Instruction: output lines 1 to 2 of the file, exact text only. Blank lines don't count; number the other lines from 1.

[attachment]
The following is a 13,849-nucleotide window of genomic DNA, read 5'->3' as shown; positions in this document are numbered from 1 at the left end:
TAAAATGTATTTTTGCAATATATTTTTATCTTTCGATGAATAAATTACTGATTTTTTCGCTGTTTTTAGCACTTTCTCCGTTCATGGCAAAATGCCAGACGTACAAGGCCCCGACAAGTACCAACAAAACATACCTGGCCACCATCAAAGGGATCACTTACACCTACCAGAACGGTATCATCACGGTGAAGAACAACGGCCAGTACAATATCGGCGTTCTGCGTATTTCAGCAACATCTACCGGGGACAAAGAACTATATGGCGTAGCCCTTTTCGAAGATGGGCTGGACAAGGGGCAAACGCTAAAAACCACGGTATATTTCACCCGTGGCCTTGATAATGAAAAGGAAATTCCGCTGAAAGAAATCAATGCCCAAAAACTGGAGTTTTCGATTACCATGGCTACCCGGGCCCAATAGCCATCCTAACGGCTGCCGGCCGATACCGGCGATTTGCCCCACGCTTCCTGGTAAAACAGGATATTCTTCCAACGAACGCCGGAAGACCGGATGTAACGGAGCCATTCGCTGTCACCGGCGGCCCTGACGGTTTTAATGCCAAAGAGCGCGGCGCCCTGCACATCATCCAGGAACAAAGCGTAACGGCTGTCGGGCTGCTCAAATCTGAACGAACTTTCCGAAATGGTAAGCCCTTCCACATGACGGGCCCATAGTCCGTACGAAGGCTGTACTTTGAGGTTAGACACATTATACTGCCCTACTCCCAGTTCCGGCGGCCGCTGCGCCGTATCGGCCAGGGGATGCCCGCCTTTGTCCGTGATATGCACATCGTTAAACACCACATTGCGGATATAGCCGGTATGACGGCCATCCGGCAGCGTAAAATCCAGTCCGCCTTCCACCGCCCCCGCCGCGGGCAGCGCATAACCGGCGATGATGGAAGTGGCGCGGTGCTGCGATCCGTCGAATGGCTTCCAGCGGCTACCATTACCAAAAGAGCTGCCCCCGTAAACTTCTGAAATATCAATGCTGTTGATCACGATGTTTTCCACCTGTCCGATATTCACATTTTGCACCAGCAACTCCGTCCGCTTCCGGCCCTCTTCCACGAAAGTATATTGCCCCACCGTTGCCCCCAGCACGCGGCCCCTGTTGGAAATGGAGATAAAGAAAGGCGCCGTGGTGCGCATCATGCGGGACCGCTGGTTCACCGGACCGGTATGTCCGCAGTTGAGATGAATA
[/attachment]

The following is a 13,849-nucleotide window of genomic DNA, read 5'->3' as shown; positions in this document are numbered from 1 at the left end:
TAAAATGTATTTTTGCAATATATTTTTATCTTTCGATGAATAAATTACTGATTTTTTCGCTGTTTTTAGCACTTTCTCCGTTCATGGCAAAATGCCAGACGTACAAGGCCCCGACAAGTACCAACAAAACATACCTGGCCACCATCAAAGGGATCACTTACACCTACCAGAACGGTATCATCACGGTGAAGAACAACGGCCAGTACAATATCGGCGTTCTGCGTATTTCAGCAACATCTACCGGGGACAAAGAACTATATGGCGTAGCCCTTTTCGAAGATGGGCTGGACAAGGGGCAAACGCTAAAAACCACGGTATATTTCACCCGTGGCCTTGATAATGAAAAGGAAATTCCGCTGAAAGAAATCAATGCCCAAAAACTGGAGTTTTCGATTACCATGGCTACCCGGGCCCAATAGCCATCCTAACGGCTGCCGGCCGATACCGGCGATTTGCCCCACGCTTCCTGGTAAAACAGGATATTCTTCCAACGAACGCCGGAAGACCGGATGTAACGGAGCCATTCGCTGTCACCGGCGGCCCTGACGGTTTTAATGCCAAAGAGCGCGGCGCCCTGCACATCATCCAGGAACAAAGCGTAACGGCTGTCGGGCTGCTCAAATCTGAACGAACTTTCCGAAATGGTAAGCCCTTCCACATGACGGGCCCATAGTCCGTACGAAGGCTGTACTTTGAGGTTAGACACATTATACTGCCCTACTCCCAGTTCCGGCGGCCGCTGCGCCGTATCGGCCAGGGGATGCCCGCCTTTGTCCGTGATATGCACATCGTTAAACACCACATTGCGGATATAGCCGGTATGACGGCCATCCGGCAGCGTAAAATCCAGTCCGCCTTCCACCGCCCCCGCCGCGGGCAGCGCATAACCGGCGATGATGGAAGTGGCGCGGTGCTGCGATCCGTCGAATGGCTTCCAGCGGCTACCATTACCAAAAGAGCTGCCCCCGTAAACTTCTGAAATATCAATGCTGTTGATCACGATGTTTTCCACCTGTCCGATATTCACATTTTGCACCAGCAACTCCGTCCGCTTCCGGCCCTCTTCCACGAAAGTATATTGCCCCACCGTTGCCCCCAGCACGCGGCCCCTGTTGGAAATGGAGATAAAGAAAGGCGCCGTGGTGCGCATCATGCGGGACCGCTGGTTCACCGGACCGGTATGTCCGCAGTTGAGATGAATA